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Bacteria could be the key to a safer, greener way of processing rare-earth metals

The date of: 2023-10-19
viewed: 0

The word “bacteria” doesn’t exactly evoke positive images, but scientists at Cornell University recently discovered a novel way to replicate and use a bacterium from Oneida Lake in New York state.
It’s called Shewanella oneidensis, and it has a special affinity for the rare-earth elements — such as so-called lanthanides, metals that are important for clean, renewable energy technology.
The bacteria can be used to process rare-earth metals through a method called biosorption, which is considered safer and less taxing on the environment than current means of extraction.
Marketplace’s Lily Jamali discussed the findings with Buz Barstow, a professor of biological and environmental engineering at Cornell and a lead researcher on the project.
The following is an edited transcript of their conversation.
Buz Barstow: So it enables us to make, we think, [an] extremely scalable, environmentally friendly process for separating individual lanthanides — exactly the thing you need for electric vehicles, wind turbines, superconductors. And it lets you do it not just, say, in China or other sort of less advanced economies. This is a process that we think is good enough, is environmentally friendly enough, to let us do this in the more advanced nations with more stringent environmental regulations. So it avoids us getting into this — my program manager, he called it eco-colonialism, where we externalize the CO2 problem. We say, “We want to solve this environmental problem, so we’re going to create these other environmental problems over in this other country.” This technology and technologies like it let us avoid that dilemma.
Lily Jamali: And why is that a better alternative to how we process rare-earth elements today?
Barstow: That’s a great question. It doesn’t involve any harsh chemicals. So today, we rely on a solvent extraction process to purify them. So organic solvents, they have a tendency to be carcinogenic. They’re terrible for the environment in other ways as well. We also use what’s called an organophosphorus-based extractant as well. That’s a molecule, again, carcinogenic, that has a small preference for one or a small number of rare-earths. Because that doesn’t have an enormous preference for any one rare-earth, you have to do this sort of successive enrichment process. So you need gallons and gallons and gallons of it. And you need sort of incredibly long separation processes as well. So there’s loads of potential for leakage as well.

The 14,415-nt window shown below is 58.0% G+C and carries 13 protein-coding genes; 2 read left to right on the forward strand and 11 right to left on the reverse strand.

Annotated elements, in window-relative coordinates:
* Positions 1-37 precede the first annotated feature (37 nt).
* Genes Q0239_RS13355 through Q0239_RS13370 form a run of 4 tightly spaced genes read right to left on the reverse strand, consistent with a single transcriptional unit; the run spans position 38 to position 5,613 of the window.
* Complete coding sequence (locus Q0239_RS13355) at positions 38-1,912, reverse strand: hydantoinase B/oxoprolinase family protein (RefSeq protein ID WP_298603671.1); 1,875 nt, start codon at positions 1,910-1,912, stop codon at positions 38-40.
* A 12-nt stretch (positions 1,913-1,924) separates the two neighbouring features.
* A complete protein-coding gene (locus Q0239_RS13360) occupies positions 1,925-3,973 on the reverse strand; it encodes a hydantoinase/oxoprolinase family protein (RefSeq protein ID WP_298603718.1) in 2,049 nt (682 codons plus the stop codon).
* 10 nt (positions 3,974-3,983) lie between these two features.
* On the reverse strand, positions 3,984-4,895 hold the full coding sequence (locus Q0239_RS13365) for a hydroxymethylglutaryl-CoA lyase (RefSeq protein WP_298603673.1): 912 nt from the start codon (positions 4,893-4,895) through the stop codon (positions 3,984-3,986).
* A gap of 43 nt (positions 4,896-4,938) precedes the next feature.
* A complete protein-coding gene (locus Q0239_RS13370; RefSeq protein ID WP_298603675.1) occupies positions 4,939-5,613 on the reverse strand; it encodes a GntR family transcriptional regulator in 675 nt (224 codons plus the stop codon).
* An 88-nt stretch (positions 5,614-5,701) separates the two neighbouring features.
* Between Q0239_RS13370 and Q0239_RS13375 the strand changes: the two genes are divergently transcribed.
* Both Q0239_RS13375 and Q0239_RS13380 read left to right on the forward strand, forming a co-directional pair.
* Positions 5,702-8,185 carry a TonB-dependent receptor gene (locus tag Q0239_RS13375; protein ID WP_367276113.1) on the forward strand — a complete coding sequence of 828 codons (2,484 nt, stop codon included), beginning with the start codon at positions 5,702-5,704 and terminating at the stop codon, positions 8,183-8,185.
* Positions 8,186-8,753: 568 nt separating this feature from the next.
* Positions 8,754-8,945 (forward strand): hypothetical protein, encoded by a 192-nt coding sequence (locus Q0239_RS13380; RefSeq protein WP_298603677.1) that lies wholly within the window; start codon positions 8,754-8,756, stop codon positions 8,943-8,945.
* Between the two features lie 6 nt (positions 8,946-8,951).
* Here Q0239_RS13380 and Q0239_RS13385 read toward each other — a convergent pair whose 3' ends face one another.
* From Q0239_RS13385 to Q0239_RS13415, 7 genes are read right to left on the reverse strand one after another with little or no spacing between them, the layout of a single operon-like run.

Jamali: So in addition to being more environmentally sustainable, is this approach that researchers are working on, is it also more scalable?
Barstow: I would like to think so. We’re not the only people who are working on biological approaches to separating rare-earth elements. I can think of at least two colleagues — Joey Cotruvo at Penn State, Cecilia Martinez-Gomez at [the University of California] Berkeley — who are also coming up with bio-approaches. And they’re taking sort of, you know, very different approaches to the one we are. I’d like to think Shewanella and biosorption, in general, it has a lower specificity than their approaches. But it’s easier to get the rare-earths off the surface of the absorbing agent. So it might make for a faster, more scalable process. Also, biosorption doesn’t require that you purify anything, either. All it requires is biomass. We just have to grow cells, that’s really easy, doesn’t require any purification.
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Jamali: When do you think we could see this in real life, a test run, a pilot?
Barstow: You know, I think it’s like, where there’s a will, there’s a way. I’d like to think that there’s enough momentum behind these technologies, there’s enough interest to fund them. I’ll use this opportunity to give a plug for my grad student, Sean Medin. Sean was the first author on this paper. and he and Alexa Schmitz — Alexa was my first postdoc [researcher] in my lab — founded a company called Reegen to commercialize this technology and also technology for engineering microbes to dissolve rocks to get rare-earths out of them as well. What they’ve done is they have opened up the opportunity for sort of commercial investment in this.
More on this
According to the U.S. Geological Survey, China is the global leader in rare-earth metals, producing 70% of the world’s supply.
But a report from the Yale School of the Environment finds that has come at a cost to the country in the form of serious water and soil pollution issues.

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